Thousands of birds have already died, with more inevitable casualties around the corner. And even if the birds are cleaned by humans, as their ecosystem is all but destroyed, there is nowhere to release them. Fur-covered seals and otters suffer similarly to the birds, as the oil renders the animals unable to insulate their body once their fur is soaked in oil.
Dolphins and whales also suffer the consequences of oil. They need to breathe air and therefore have to surface through the oil as it floats on top of the water due to its having a density lower than that of water.
This can lead to ingestion, and therefore poisoning of these marine mammals. Sea turtles, all of which are endangered to some extent, also have this problem as they, too, are air breathers. Apart from direct ingestion, marine mammals, reptiles and birds also rely on other organisms for food. Many of these creatures are piscivores (fish eaters), and fish stocks are rapidly dying.
The toxicity to fish is severe and acute, and many fish species may become locally extinct in the region. Many fish have floating eggs that will be poisoned, whereas others will be poisoned through ingestion. There is also a chance of bioaccumulation occurring, wherein toxins from ingested oil by animals or absorption by plants can accumulate up food chains leading to the intoxication and deaths of top predators.
If any links are broken in food webs, the shift in the ecological balance can be devastating to whole species or communities.
But food webs themselves are nothing without producers like marine plants and phytoplanktons, which are the basis of all the ocean's food webs.
Oil floating on top of the water can seriously inhibit sunlight from penetrating into the water, which directly affects the rate of photosynthesis by producers, which in turn reduces the amount of biomass available for the rest of the organisms in the ecosystem.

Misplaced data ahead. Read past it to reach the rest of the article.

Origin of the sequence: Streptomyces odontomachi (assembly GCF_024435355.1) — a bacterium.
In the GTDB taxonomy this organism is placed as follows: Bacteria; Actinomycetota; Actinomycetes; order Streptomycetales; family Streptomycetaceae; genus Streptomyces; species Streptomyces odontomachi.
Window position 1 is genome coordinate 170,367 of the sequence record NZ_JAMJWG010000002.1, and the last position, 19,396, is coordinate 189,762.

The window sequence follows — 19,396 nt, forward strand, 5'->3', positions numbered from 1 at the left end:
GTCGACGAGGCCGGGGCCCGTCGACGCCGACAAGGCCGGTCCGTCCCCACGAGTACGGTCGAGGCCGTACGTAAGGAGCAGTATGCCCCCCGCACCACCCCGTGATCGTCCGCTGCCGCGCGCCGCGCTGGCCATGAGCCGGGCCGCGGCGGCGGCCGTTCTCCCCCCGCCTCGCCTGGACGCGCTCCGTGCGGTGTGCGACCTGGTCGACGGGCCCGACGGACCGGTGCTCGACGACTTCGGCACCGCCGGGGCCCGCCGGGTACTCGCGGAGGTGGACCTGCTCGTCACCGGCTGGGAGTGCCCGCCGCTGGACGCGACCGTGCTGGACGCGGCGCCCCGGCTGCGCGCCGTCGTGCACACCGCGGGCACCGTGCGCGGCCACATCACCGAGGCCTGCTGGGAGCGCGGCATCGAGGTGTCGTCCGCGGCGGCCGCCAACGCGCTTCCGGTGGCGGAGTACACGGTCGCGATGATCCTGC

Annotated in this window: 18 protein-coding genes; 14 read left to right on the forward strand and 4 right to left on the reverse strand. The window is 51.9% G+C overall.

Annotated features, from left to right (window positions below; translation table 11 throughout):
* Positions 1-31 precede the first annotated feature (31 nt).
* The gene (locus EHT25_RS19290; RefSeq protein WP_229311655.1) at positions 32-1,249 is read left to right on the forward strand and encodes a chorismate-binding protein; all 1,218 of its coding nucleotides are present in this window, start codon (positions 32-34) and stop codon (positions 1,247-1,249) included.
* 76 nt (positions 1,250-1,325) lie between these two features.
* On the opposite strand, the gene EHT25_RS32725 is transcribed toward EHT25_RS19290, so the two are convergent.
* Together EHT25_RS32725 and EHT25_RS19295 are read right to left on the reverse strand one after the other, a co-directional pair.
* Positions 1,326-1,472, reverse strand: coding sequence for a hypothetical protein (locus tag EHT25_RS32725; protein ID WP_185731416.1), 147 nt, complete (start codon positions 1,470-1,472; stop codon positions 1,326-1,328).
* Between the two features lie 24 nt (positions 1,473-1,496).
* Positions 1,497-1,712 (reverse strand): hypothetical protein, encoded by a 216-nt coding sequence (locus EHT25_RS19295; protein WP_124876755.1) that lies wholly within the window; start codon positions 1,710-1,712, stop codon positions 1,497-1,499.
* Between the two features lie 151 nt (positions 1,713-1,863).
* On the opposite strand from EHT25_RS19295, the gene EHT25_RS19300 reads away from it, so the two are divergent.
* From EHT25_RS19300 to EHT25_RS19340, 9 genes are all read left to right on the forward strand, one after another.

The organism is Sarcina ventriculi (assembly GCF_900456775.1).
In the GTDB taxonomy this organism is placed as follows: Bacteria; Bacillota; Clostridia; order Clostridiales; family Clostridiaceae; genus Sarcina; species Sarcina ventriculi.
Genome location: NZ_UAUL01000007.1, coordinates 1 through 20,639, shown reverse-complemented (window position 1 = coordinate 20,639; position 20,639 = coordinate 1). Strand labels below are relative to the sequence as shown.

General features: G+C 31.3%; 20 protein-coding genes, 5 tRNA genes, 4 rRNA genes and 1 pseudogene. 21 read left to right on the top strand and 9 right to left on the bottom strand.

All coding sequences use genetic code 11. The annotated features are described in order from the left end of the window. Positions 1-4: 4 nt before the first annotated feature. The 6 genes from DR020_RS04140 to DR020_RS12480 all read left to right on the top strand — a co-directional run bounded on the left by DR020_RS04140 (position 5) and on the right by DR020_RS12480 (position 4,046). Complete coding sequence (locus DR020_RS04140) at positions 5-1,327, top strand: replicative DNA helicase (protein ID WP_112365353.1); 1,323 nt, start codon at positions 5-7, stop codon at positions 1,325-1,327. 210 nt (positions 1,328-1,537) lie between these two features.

There is also a threat of reduced oxygen levels due to heightened bacterial action digesting the oil, which again could spell disaster for the immediate ecosystems and produce "dead zones". Simply put, the effects of oil spills on ecosystems are nothing short of catastrophic.
Despite the decreasing oxygen levels as a result of increased microbial activity, the job that bacteria do is essential as this is how the oil, in fact all oil from spills that haven't been burnt off or evaporated, will gradually be removed from the oceans, thereby leaving "clean" oceans behind.
The term used to describe the action of microorganisms like bacteria that break down contaminants such as oil, thereby returning the contaminated area back to its natural state, is called bioremediation.
Bacteria of certain species have the ability to naturally biodegrade the hydrocarbons that make up oil. In the Deepwater Horizon oil spill, though, the amount of nutrients such as nitrogen and phosphorus, essential to the bacteria, are lacking in sufficient amounts to produce a "swift" clean up.
Either way, some normality in the oceans will be restored eventually, but it is impossible to say when, and that is taking into account that there will be no more oil spills happening in the area. The damage to ecosystems may have very far-reaching effects and may even affect human health. Let's just hope the damage is not permanent.
Dave Canavan has an MSc in Behavioural Ecology and is the Head of Secondary at Garden International School. Dave is fascinated by science and loves animals, especially the dangerous kind! You may discuss this article with Dave at email@example.com.